The church has come under nationwide interest since one of its members came out Friday to accuse Biodun Fatoyinbo, its lead preacher, of rape.
Busola Dakolo, the wife of the musician Timi, said she was raped by Mr Fatoyinbo at age 16 in Ilorin, Kwara State.
Mr Fatoyinbo has denied the allegations and threatened a lawsuit.
A large segment of Nigerians on social media dismissed the preacher’s explanation and stood in solidarity with Mrs Dakolo, now a mother of three.
The rape allegation led to a call for a protest at the COZA headquarters in Abuja.
Two of the male protesters were driven away in a black Mercedes Benz C200 saloon belonging to an unidentified security agency shortly before 8:00 a.m, according to witnesses.
Ooduarere has not been able to identify the agency responsible for the arrest.
Two witnesses outside the church revealed to Ooduarere they were angry that security agencies had started clamping down on citizens even though the protest was yet to begin.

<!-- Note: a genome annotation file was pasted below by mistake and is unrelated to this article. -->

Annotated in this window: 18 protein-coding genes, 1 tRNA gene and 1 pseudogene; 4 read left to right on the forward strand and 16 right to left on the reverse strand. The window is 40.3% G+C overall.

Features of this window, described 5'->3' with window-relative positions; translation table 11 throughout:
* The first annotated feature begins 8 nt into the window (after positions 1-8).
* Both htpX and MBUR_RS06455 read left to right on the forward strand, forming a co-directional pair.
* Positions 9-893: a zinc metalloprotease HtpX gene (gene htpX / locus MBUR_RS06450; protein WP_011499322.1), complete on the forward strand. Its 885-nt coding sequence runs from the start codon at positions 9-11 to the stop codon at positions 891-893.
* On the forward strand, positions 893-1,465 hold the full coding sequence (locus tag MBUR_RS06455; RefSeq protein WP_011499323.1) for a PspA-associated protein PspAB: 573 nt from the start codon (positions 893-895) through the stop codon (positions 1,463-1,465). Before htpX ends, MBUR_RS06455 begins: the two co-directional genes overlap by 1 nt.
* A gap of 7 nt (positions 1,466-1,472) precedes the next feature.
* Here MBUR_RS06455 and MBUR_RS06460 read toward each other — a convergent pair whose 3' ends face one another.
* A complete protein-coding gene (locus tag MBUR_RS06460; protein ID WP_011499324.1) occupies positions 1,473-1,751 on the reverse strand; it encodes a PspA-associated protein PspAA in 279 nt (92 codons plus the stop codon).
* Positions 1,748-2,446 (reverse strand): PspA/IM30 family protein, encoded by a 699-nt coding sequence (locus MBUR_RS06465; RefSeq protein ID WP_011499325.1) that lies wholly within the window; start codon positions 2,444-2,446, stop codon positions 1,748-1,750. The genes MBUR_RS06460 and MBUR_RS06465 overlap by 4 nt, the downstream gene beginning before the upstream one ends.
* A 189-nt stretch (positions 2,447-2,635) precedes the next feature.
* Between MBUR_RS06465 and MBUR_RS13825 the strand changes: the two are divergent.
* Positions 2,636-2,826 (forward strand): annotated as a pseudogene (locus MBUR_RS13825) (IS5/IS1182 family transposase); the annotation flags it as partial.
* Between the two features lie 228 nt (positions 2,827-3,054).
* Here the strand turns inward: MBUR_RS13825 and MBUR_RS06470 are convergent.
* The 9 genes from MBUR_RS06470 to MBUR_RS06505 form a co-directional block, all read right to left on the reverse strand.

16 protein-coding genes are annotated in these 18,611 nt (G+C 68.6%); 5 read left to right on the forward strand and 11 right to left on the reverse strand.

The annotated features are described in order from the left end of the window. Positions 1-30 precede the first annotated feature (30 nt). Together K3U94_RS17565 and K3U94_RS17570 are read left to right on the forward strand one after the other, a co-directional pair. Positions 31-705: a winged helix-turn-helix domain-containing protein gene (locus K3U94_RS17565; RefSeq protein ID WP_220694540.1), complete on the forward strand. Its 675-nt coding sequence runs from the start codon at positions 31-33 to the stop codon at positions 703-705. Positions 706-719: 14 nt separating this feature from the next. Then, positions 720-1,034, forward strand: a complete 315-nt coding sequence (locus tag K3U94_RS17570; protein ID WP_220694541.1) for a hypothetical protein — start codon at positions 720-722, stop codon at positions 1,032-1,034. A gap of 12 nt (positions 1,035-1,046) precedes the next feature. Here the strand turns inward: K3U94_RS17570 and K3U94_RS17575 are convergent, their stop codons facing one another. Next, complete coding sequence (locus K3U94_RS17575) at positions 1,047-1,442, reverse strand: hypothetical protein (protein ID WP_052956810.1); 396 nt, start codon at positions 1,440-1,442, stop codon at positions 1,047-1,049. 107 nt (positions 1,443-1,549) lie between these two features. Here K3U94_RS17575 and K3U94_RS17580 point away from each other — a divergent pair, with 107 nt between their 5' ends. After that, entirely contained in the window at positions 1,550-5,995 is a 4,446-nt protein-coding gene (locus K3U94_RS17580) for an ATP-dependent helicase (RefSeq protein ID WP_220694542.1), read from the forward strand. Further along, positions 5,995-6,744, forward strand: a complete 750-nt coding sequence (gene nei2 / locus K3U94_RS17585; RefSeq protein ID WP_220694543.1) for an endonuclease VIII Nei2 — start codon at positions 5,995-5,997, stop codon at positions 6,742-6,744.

The protest was planned for 8:30 a.m. by social media organisers.
The church has seen an increase in security measure over the weekend.
As protesters began to arrive, more security personnel were also deployed at the church’s headquarters in Abuja’s Guzape neighbourhood.
At least 30 police officers were seen around the church. About 20 Civil Defence men were also seen scattered between the church’s junction on Murtala Muhammed Way and the church’s premises, a distance of about 1.2 kilometres.
Hooded men from the State Security Service (SSS) were also everywhere outside the church, a presence some of the protesters said was aimed at intimidating them.
About a dozen soldiers also arrived at the church at about 8:40 a.m.
At the church’s entrance, security agents have joined church security officials to conduct a thorough search of visitors and members of the congregation who wanted to go inside the auditorium ahead of service commencement at 9:00 a.m.
Both men and women were asked to leave all their belongings outside. Only mobile phones and the Holy Bible were allowed inside.
Members of the congregation who decried the stringent measure as unnecessarily problematic.
“I have been attending this church since 2013 when we were still using the Thisday Dome in Jabi,” a female member said. “This is too much today.”
She, however, said the measure might be necessary to prevent Mr Fatoyinbo’s detractors from having their way.
“People have been trying to blackmail our pastor for a long time,” she revealed